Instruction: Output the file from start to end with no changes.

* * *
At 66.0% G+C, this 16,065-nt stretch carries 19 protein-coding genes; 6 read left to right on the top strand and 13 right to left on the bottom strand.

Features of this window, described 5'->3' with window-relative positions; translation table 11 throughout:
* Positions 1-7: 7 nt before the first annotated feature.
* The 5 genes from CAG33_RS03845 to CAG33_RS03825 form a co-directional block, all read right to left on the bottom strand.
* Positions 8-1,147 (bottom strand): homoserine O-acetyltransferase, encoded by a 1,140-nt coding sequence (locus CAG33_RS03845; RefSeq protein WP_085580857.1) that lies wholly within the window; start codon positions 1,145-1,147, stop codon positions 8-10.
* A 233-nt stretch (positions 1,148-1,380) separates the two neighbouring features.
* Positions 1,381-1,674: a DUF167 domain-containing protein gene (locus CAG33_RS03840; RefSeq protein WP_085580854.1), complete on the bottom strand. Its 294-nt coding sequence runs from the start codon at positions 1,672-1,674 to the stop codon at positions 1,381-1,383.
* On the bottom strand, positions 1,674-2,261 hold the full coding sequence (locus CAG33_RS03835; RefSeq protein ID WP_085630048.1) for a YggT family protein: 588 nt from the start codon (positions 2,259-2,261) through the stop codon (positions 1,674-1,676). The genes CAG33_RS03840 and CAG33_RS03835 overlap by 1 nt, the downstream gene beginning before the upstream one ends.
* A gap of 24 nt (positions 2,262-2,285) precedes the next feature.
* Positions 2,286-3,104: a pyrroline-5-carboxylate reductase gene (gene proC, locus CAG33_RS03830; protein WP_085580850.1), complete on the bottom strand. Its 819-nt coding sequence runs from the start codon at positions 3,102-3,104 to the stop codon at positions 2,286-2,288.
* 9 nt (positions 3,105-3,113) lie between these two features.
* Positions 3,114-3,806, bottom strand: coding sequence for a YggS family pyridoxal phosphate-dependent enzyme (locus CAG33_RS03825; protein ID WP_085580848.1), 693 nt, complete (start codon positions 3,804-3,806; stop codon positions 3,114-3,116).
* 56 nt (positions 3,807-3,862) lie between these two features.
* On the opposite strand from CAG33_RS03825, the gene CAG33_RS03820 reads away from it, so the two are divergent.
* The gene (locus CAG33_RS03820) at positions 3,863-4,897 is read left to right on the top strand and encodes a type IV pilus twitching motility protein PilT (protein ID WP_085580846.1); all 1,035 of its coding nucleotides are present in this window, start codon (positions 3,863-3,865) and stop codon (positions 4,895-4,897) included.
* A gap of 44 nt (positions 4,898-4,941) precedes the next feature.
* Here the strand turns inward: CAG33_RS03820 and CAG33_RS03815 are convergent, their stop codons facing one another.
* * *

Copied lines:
At 66.0% G+C, this 16,065-nt stretch carries 19 protein-coding genes; 6 read left to right on the top strand and 13 right to left on the bottom strand.

Features of this window, described 5'->3' with window-relative positions; translation table 11 throughout:
* Positions 1-7: 7 nt before the first annotated feature.
* The 5 genes from CAG33_RS03845 to CAG33_RS03825 form a co-directional block, all read right to left on the bottom strand.
* Positions 8-1,147 (bottom strand): homoserine O-acetyltransferase, encoded by a 1,140-nt coding sequence (locus CAG33_RS03845; RefSeq protein WP_085580857.1) that lies wholly within the window; start codon positions 1,145-1,147, stop codon positions 8-10.
* A 233-nt stretch (positions 1,148-1,380) separates the two neighbouring features.
* Positions 1,381-1,674: a DUF167 domain-containing protein gene (locus CAG33_RS03840; RefSeq protein WP_085580854.1), complete on the bottom strand. Its 294-nt coding sequence runs from the start codon at positions 1,672-1,674 to the stop codon at positions 1,381-1,383.
* On the bottom strand, positions 1,674-2,261 hold the full coding sequence (locus CAG33_RS03835; RefSeq protein ID WP_085630048.1) for a YggT family protein: 588 nt from the start codon (positions 2,259-2,261) through the stop codon (positions 1,674-1,676). The genes CAG33_RS03840 and CAG33_RS03835 overlap by 1 nt, the downstream gene beginning before the upstream one ends.
* A gap of 24 nt (positions 2,262-2,285) precedes the next feature.
* Positions 2,286-3,104: a pyrroline-5-carboxylate reductase gene (gene proC, locus CAG33_RS03830; protein WP_085580850.1), complete on the bottom strand. Its 819-nt coding sequence runs from the start codon at positions 3,102-3,104 to the stop codon at positions 2,286-2,288.
* 9 nt (positions 3,105-3,113) lie between these two features.
* Positions 3,114-3,806, bottom strand: coding sequence for a YggS family pyridoxal phosphate-dependent enzyme (locus CAG33_RS03825; protein ID WP_085580848.1), 693 nt, complete (start codon positions 3,804-3,806; stop codon positions 3,114-3,116).
* 56 nt (positions 3,807-3,862) lie between these two features.
* On the opposite strand from CAG33_RS03825, the gene CAG33_RS03820 reads away from it, so the two are divergent.
* The gene (locus CAG33_RS03820) at positions 3,863-4,897 is read left to right on the top strand and encodes a type IV pilus twitching motility protein PilT (protein ID WP_085580846.1); all 1,035 of its coding nucleotides are present in this window, start codon (positions 3,863-3,865) and stop codon (positions 4,895-4,897) included.
* A gap of 44 nt (positions 4,898-4,941) precedes the next feature.
* Here the strand turns inward: CAG33_RS03820 and CAG33_RS03815 are convergent, their stop codons facing one another.